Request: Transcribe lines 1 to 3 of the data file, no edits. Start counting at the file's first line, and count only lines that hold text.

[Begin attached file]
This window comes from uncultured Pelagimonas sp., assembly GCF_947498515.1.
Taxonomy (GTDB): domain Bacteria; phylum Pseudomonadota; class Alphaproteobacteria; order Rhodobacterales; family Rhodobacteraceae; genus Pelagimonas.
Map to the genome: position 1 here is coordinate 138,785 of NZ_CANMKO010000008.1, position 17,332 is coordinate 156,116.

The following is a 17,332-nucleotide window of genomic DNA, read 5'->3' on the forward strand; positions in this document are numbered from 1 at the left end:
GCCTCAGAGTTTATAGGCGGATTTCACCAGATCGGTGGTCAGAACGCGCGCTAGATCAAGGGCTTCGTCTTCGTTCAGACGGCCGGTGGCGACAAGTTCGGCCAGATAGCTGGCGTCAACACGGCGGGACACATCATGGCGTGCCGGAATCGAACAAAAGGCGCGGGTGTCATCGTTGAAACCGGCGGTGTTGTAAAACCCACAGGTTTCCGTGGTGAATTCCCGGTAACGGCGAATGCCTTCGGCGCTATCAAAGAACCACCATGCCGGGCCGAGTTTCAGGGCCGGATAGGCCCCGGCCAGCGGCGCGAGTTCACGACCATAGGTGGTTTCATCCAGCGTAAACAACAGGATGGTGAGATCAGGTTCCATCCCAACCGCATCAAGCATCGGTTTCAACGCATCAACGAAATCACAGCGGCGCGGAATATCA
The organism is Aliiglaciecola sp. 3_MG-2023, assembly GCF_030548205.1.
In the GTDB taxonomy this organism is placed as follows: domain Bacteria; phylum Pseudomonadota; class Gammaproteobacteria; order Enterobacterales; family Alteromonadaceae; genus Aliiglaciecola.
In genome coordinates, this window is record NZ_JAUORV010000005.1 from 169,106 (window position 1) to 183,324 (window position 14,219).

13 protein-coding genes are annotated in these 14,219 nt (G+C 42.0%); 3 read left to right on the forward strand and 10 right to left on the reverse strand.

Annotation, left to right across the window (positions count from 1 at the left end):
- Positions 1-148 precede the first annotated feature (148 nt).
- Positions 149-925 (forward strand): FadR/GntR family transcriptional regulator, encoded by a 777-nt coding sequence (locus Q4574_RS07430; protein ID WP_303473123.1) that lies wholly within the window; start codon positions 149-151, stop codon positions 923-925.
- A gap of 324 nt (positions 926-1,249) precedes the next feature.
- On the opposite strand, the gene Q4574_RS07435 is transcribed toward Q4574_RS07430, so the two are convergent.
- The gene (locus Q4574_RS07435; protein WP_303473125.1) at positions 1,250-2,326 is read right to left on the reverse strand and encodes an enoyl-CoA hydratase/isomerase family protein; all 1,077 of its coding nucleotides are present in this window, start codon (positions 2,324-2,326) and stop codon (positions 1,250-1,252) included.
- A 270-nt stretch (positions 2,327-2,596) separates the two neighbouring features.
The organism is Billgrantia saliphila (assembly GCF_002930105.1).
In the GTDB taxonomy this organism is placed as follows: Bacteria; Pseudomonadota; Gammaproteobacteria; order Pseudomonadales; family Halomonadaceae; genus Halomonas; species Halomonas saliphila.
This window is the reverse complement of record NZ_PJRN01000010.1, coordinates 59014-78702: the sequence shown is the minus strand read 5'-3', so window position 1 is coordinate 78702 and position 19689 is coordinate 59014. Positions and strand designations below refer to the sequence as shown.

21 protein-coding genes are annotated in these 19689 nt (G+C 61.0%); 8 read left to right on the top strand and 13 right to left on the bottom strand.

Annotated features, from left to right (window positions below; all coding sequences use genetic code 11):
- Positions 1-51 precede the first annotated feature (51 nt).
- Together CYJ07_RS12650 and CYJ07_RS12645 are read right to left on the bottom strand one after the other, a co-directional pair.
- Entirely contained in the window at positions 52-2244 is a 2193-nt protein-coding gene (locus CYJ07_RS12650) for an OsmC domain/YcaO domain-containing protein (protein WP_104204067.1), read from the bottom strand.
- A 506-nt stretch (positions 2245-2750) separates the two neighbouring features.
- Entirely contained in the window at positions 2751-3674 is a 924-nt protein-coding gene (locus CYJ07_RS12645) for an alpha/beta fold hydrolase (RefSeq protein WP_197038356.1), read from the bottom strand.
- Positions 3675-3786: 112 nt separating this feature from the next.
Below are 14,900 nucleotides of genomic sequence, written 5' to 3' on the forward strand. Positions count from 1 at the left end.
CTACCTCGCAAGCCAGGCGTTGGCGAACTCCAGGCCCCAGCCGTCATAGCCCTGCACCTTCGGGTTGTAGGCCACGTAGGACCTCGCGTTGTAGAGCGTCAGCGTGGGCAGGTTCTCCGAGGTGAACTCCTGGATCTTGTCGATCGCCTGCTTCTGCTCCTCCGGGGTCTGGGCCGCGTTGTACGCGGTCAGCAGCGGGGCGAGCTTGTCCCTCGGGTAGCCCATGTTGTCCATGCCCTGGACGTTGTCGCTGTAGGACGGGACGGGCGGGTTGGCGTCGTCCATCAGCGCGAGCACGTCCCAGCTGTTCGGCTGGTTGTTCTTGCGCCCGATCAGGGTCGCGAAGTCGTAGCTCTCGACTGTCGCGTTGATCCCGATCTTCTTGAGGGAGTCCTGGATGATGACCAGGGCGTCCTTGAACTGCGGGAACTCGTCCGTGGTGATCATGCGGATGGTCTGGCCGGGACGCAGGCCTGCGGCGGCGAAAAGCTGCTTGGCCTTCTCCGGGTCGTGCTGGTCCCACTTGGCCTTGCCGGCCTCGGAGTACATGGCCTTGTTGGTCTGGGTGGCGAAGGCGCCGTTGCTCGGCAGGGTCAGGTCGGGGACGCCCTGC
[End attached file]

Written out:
This window comes from uncultured Pelagimonas sp., assembly GCF_947498515.1.
Taxonomy (GTDB): domain Bacteria; phylum Pseudomonadota; class Alphaproteobacteria; order Rhodobacterales; family Rhodobacteraceae; genus Pelagimonas.
Map to the genome: position 1 here is coordinate 138,785 of NZ_CANMKO010000008.1, position 17,332 is coordinate 156,116.